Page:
Microsoft Office Tutorials and References
In Depth Information
Chapter 3: Working with
In This Chapter
• An overview and the advantages of using names in Excel
• The difference between workbook- and worksheet-level names
• Working with the Name Manager dialog box
• Shortcuts for creating cell and range names
• How to create names that extend across multiple worksheets
• How to perform common operations with range and cell names
• How Excel maintains cell and range names
• Potential problems that may crop up when you use names
• The secret behind names, and examples of named constants and named formulas
• Examples of advanced techniques that use names
Most intermediate and advanced Excel users are familiar with the concept of named cells or ranges. Naming cells
and ranges is an excellent practice and offers several important advantages. As you'll see in this chapter, Excel
supports other types of names — and the power of this concept may surprise you.
What's in a Name?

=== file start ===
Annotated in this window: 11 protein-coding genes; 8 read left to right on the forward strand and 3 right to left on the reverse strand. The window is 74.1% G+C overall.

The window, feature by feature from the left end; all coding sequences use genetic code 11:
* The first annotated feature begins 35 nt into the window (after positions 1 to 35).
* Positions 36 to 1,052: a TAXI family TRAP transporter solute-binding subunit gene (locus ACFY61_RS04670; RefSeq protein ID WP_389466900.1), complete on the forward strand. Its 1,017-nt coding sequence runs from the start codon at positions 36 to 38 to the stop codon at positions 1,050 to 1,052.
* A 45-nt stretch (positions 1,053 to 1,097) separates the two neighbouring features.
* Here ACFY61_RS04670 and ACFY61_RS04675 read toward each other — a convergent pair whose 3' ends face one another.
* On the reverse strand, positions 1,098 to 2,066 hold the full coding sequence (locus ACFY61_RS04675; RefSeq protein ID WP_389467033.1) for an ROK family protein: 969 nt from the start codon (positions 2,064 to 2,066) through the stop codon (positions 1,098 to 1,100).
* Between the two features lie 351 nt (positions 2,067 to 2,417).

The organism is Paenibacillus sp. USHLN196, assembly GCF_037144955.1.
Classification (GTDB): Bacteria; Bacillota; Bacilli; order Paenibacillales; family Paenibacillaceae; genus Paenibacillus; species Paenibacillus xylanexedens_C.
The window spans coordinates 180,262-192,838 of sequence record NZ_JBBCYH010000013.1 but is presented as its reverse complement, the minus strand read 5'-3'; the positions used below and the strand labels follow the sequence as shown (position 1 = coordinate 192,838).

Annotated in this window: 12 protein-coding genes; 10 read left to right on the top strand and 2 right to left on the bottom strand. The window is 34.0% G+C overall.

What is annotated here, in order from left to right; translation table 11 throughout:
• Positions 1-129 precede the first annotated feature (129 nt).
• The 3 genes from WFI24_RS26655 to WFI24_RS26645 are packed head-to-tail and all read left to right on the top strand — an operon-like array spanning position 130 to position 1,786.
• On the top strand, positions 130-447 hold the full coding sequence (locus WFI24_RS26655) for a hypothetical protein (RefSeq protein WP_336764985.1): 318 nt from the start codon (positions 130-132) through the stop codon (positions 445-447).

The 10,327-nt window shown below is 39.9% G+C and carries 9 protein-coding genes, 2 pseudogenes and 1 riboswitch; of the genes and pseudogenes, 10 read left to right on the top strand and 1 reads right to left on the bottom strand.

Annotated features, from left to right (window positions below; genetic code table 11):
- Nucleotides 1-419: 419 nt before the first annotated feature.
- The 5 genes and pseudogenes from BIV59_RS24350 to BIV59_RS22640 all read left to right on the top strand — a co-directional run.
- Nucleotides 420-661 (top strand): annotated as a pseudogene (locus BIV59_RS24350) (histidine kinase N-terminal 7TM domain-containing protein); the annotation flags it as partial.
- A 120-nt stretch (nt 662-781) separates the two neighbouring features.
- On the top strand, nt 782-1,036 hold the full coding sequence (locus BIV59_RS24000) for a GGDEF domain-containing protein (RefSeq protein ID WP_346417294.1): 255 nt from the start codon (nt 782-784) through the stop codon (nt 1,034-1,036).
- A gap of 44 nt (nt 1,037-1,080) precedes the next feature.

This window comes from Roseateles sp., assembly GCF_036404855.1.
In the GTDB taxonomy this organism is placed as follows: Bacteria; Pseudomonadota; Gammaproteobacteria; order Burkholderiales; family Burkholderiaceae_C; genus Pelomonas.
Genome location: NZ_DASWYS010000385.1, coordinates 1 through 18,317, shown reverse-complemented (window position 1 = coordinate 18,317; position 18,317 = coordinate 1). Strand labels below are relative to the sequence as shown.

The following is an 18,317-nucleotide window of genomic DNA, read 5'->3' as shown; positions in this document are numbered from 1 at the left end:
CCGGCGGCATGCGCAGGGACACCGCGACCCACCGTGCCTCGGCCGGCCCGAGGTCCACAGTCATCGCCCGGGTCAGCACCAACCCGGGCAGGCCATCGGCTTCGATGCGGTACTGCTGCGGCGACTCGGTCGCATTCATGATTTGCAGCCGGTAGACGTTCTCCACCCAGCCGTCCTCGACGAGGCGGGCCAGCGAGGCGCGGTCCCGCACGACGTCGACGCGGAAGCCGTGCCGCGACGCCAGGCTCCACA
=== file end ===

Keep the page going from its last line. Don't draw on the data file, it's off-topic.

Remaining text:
You can think of a name as an identifier for something in a workbook. This “something” can consist of a cell, a
range, a chart, a shape, and so on.
Although you can give a name to any object in Excel, this chapter focuses exclusively on
cell and range names (which are handled differently than other types of names).
If you provide a name for a range, you can then use that name in your formulas. For example, suppose your
worksheet contains daily sales information stored in the range B2:B200. Further, assume that cell C1 contains a
sales commission rate. The following formula returns the sum of the sales, multiplied by the commission rate:
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